Shovel, spade, shears, reflective safety jacket and collapsible “man at work” signs. If the Lengthsman is a contractor, s/he will provide these.


Any materials the Lengthsman may require to carry out his tasks e.g. varnish, paint etc; can be obtained from a local builder's merchants, once a small account has been set up. This has to be approved by all parties involved but schemes already established have found this to be a very efficient way in enabling tasks to be completed on the day. The Lengthsman will, having obtained any materials, submit receipts/invoices together with his weekly report and timesheet to the contract Administrator. Different arrangements may apply if the Lengthsman is a contractor.


Where materials arise which cannot reasonably be disposed of locally, the Lengthsman may either directly with the area technician or via the administrator make arrangements for the arisings to be collected by the Worcestershire County Council’s  term maintenance contractor.

Where litter is collected in the course of his/her duties black bags will be supplies which should be left at a convenient point to be collected by agreement with the District Council in liaison with the Administrator.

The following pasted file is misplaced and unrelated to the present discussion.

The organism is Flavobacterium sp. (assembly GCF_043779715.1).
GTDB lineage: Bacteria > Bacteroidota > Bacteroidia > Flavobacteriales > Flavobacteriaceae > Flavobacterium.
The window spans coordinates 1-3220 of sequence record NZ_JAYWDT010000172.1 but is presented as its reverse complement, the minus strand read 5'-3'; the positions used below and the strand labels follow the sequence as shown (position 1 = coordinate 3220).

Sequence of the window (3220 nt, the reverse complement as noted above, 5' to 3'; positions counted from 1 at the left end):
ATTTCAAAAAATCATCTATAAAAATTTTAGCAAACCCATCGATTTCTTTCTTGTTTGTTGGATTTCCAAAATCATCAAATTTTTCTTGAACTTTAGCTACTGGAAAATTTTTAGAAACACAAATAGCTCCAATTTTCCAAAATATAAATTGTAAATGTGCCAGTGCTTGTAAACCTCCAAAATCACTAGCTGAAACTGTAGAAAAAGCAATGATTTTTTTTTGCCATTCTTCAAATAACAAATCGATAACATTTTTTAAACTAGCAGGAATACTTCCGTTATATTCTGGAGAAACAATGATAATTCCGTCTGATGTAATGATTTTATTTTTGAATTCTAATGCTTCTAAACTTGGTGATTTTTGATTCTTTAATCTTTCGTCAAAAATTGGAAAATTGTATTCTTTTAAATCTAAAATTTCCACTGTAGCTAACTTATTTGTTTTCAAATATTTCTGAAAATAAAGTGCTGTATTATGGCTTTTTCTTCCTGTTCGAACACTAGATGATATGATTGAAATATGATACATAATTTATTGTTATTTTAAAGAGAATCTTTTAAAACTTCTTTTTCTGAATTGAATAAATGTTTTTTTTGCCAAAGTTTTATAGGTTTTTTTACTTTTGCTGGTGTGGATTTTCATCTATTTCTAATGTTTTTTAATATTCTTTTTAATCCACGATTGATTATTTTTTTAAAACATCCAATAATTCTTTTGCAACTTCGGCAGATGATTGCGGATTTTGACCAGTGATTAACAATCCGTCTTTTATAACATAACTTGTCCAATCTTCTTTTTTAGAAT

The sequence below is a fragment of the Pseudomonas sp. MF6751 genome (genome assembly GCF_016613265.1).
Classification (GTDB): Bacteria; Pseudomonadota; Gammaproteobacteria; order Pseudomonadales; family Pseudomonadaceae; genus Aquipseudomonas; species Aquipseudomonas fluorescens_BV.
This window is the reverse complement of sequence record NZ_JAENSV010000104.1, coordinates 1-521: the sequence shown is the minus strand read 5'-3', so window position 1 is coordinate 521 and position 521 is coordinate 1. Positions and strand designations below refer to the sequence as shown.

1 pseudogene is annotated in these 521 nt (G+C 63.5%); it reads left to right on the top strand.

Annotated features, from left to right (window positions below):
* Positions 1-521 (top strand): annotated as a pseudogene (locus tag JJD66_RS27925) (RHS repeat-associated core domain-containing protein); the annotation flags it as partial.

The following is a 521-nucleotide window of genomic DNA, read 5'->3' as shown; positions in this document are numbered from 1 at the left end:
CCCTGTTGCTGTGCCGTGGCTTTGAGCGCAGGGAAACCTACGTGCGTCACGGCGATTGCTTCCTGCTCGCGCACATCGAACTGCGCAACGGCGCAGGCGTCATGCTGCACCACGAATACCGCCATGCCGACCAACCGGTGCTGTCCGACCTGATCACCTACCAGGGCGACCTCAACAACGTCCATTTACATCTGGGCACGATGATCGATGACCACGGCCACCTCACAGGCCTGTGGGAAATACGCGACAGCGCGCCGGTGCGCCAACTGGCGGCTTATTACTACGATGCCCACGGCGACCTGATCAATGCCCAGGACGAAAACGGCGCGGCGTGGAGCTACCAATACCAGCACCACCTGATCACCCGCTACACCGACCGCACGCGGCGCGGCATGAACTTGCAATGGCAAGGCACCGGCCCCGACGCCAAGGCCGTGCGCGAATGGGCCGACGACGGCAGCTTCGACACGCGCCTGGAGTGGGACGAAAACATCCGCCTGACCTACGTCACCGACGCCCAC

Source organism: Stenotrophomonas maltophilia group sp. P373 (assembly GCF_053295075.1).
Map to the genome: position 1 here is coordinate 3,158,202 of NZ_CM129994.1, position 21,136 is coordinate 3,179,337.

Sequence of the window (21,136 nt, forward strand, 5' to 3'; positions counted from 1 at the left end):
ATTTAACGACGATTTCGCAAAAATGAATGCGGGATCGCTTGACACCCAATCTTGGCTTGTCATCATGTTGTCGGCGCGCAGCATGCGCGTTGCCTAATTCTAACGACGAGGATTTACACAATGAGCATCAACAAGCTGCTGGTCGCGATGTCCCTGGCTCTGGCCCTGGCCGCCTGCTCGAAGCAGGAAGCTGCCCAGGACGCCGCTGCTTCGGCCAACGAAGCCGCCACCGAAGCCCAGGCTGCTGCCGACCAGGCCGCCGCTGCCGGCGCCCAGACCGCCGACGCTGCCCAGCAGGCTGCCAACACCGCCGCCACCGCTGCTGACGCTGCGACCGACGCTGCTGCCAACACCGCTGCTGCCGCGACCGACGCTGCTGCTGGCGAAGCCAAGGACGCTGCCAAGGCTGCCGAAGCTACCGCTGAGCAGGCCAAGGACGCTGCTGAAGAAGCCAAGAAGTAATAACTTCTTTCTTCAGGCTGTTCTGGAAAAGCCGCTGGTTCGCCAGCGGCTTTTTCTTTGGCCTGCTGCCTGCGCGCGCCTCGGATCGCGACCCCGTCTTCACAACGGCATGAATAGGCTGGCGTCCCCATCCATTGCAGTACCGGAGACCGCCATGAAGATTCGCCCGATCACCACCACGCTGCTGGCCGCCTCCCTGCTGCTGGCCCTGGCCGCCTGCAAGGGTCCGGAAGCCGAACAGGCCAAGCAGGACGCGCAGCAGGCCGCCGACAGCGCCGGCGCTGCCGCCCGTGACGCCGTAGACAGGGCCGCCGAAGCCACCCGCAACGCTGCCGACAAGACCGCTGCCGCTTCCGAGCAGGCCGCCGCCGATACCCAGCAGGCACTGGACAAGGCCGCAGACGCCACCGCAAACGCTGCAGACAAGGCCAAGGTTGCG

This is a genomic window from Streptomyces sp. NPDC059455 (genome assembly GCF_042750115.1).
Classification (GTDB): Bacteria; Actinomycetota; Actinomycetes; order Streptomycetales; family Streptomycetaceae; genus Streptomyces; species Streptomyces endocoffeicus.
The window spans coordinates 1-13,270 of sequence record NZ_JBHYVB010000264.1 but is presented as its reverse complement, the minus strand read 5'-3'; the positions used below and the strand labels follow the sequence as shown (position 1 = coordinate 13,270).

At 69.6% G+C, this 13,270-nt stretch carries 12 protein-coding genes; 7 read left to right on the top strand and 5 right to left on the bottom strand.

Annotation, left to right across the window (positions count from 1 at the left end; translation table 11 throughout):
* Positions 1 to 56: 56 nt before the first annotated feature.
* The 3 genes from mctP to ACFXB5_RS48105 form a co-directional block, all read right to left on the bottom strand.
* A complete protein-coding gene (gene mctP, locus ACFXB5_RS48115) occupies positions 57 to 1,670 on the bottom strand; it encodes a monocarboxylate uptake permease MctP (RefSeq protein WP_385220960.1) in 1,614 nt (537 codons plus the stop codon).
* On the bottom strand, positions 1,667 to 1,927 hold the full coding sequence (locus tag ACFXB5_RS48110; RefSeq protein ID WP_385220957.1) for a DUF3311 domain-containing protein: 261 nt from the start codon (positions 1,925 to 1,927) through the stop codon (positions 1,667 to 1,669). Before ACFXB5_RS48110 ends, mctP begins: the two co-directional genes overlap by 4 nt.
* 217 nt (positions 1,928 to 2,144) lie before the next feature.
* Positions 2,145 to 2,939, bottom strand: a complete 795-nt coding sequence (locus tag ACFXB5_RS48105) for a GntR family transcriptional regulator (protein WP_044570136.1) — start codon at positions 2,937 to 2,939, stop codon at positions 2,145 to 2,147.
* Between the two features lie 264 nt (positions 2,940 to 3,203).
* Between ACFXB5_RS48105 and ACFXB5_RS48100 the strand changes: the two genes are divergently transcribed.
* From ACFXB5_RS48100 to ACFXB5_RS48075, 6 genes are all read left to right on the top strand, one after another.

The Parish Councils involved in the current Lengthsman Schemes have identified funds either to participate as a core parish or, as the scheme develops, to buy into their local parish Lengthsman project on an hourly basis. The County Council has taken the lead in developing the Parish Lengthsman Scheme and has agreed a contribution to the project of up to £100,000 for the financial years 2004/5 and 2005/6.

Contractual arrangements

  1. There are three main parties involved:
    1. the Worcestershire County Council
    2. the Parish Council
    3. the Lengthsman.
    4. The contract between the County Council and the core Parish Council, see Appendix B, is fixed. Contracts are required to be agreed and recorded between the other parties using the models contained within this guidance pack at Appendices C & D.
    5. The Parish Council is required to decide with clarity which arrangement applies between the Parish Council and the Lengthsman ie
      1. either a Contract of Employment  - where the Parish Council is the employer and the Lengthsman is a direct employee of the Parish Council,
      2. or a Contract for Services – where the Lengthsman is self employed and contracted by the Parish Council to provide a service.
      3. A further model, Appendix E, is included for arrangements between the administering core Parish Council and partner Parish Council(s) in the event that neighbouring Parish Councils join the Lengthsman scheme by ‘buying in